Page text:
How the Brain Is Computing the Mind

作者:Ed Boyden @ 2016-02-12

The history of science has shown us that you need the tools first. Then you get the data. Then you can make the theory. Then you can achieve understanding.

Ed Boyden is a professor of biological engineering and brain and cognitive sciences at the MIT Media Lab and the MIT McGovern Institute. He leads the Synthetic Neurobiology Group.
Ed Boyden是MIT媒体实验室和MIT麦戈文研究院的一名生物工程和大脑与认知科学方向的教授。他领导着MIT合成神经生物学研究小组。


How can we truly understand how the brain is computing the mind? Over the last 100 years, neuroscience has made a lot of progress. We have learned that there are neurons in the brain, we have learned a lot about psychology, but connecting those two worlds, understanding how these computational circuits in the brain in coordinated fashion are generating decisions and thoughts and feelings and sensations, that link remains very elusive. And so, over the last decade, my group at MIT has been working on technology, ways of seeing the brain, ways of controlling brain circuits, ways of trying to map the molecules of the brain.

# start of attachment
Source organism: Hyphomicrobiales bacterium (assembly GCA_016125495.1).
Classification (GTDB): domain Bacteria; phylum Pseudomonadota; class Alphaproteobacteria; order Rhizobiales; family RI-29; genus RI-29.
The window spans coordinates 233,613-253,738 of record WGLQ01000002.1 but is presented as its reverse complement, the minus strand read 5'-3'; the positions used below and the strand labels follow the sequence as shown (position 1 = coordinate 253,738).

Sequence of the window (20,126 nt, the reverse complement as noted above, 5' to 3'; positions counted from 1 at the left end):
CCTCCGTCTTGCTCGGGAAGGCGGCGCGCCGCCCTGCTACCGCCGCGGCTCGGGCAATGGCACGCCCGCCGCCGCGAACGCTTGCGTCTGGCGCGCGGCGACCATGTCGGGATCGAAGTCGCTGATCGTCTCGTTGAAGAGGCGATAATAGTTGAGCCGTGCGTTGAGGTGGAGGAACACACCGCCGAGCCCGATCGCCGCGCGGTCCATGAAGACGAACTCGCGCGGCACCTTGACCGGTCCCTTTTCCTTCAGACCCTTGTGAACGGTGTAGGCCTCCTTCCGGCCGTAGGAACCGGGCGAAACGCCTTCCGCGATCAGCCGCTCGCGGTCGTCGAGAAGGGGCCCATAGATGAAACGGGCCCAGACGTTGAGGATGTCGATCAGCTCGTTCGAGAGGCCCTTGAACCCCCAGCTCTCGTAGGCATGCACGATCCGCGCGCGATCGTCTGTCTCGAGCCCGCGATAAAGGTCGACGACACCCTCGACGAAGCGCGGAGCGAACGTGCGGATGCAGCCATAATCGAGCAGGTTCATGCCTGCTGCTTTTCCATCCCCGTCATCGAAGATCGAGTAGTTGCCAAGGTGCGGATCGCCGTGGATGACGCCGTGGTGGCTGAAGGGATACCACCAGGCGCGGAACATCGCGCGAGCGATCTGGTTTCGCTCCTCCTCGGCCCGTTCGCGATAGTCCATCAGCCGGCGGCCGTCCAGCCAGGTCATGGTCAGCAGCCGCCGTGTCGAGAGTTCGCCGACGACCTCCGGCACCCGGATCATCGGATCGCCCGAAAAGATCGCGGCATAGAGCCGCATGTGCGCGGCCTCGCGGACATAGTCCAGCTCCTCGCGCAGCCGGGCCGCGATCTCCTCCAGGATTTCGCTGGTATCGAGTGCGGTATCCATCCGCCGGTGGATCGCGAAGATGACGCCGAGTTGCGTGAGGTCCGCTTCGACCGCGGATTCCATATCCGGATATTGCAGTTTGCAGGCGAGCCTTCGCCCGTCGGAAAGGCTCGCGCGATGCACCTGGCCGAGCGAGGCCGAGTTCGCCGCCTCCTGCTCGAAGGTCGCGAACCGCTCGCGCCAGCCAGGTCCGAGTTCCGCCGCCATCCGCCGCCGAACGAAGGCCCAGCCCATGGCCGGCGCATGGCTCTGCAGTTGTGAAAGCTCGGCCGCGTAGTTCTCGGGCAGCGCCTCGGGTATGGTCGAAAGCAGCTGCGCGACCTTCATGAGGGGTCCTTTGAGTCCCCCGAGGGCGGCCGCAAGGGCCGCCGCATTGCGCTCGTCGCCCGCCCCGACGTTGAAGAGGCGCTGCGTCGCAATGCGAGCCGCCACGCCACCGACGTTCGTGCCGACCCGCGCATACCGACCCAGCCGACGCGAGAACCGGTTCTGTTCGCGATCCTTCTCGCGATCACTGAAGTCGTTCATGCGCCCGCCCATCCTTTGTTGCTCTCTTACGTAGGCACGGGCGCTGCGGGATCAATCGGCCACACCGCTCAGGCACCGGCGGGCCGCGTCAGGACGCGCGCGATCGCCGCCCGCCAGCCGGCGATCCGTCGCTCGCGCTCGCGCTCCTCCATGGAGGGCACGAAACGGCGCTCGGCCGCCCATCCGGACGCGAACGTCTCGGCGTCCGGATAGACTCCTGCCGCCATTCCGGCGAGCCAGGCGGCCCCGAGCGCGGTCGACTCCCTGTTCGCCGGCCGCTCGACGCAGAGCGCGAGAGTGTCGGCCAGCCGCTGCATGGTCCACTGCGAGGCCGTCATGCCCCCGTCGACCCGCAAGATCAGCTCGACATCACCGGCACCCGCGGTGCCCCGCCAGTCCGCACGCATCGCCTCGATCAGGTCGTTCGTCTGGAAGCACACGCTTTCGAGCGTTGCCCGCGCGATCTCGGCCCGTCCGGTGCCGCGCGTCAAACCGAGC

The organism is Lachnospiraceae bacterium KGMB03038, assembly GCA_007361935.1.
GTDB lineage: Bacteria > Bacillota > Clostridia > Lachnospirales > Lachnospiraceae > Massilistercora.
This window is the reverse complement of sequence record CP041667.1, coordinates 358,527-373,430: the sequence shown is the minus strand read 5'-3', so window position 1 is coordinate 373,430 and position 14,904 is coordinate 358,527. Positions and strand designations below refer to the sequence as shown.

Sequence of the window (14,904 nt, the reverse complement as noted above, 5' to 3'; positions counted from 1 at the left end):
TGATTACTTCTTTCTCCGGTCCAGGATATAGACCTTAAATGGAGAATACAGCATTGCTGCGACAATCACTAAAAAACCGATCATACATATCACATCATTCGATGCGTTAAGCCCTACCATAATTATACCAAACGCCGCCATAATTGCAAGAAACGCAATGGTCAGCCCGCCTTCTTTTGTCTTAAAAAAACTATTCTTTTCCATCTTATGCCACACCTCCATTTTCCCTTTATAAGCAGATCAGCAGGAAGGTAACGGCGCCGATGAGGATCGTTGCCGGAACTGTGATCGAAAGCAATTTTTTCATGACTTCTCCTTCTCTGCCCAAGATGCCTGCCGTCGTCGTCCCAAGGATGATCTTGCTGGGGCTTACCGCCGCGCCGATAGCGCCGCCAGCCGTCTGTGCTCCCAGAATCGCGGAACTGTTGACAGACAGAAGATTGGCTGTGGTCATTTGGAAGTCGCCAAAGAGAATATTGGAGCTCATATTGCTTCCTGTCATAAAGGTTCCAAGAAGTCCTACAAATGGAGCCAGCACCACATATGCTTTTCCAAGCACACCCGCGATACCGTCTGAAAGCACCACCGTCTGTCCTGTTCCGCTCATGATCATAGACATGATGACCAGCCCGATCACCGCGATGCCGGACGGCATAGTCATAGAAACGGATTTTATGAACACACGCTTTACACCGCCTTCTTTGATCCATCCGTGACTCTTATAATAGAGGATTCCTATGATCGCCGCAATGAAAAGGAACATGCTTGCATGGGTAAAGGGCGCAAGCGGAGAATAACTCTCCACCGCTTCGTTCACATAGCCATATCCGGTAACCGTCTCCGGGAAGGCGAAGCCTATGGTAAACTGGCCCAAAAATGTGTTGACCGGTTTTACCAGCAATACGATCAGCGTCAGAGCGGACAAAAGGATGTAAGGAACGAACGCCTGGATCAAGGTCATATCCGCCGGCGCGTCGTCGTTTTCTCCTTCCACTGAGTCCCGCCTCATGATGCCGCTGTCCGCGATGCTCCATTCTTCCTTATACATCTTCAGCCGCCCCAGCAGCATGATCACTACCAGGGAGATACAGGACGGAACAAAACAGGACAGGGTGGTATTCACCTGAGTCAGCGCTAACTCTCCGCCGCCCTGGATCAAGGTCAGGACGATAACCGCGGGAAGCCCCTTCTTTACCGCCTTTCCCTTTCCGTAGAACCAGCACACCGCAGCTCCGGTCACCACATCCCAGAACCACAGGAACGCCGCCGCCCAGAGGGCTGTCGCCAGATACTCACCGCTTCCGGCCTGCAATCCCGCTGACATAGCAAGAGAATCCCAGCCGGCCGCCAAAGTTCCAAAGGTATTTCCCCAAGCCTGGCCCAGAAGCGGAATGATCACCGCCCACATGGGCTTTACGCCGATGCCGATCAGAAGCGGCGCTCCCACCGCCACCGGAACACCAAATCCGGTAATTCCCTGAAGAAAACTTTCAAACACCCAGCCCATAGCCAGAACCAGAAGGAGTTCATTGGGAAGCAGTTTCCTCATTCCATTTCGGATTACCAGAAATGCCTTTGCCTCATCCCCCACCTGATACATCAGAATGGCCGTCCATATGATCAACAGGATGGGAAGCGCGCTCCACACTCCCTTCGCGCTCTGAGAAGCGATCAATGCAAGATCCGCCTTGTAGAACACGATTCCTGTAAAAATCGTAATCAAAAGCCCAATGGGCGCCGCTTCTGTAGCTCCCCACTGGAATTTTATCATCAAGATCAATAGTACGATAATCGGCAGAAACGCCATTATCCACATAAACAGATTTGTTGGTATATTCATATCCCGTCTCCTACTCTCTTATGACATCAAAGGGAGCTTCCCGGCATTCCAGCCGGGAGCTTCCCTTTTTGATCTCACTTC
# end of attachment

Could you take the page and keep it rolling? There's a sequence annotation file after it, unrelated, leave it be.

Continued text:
At this point, what I’m trying to figure out is what to do next. How do we start to use these maps, use these dynamical observations and perturbations to link the computations that these circuits make, and things like thoughts and feelings and maybe even consciousness?


There are a couple of things that we can do. One idea is simply to go get the data. A lot of people have the opposite po(more...)